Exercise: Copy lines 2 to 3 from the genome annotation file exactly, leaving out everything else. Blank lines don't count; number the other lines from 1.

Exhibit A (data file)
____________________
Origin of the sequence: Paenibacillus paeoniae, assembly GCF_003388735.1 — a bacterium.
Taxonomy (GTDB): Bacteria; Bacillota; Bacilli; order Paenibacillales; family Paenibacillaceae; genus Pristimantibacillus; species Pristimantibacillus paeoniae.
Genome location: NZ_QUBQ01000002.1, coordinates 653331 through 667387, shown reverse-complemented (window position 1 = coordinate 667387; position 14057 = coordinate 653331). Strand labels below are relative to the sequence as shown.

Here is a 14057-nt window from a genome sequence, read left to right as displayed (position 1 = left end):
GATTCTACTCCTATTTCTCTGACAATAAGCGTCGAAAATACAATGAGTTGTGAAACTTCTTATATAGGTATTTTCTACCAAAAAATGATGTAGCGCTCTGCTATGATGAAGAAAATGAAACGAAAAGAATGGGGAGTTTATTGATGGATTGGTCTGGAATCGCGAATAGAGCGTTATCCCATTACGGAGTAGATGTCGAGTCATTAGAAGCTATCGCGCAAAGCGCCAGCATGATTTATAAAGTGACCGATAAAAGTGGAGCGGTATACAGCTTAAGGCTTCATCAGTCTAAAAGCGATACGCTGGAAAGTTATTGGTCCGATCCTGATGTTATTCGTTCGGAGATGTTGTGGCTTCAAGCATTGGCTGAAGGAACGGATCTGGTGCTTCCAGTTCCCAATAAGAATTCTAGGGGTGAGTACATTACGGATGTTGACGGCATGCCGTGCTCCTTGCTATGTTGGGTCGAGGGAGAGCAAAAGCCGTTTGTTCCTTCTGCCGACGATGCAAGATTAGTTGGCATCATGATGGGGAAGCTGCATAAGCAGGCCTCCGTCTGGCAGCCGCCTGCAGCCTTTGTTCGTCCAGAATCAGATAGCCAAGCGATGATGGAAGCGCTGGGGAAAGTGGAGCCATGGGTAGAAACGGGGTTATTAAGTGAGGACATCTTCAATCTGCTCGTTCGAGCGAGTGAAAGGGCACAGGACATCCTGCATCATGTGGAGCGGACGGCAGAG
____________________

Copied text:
Taxonomy (GTDB): Bacteria; Bacillota; Bacilli; order Paenibacillales; family Paenibacillaceae; genus Pristimantibacillus; species Pristimantibacillus paeoniae.
Genome location: NZ_QUBQ01000002.1, coordinates 653331 through 667387, shown reverse-complemented (window position 1 = coordinate 667387; position 14057 = coordinate 653331). Strand labels below are relative to the sequence as shown.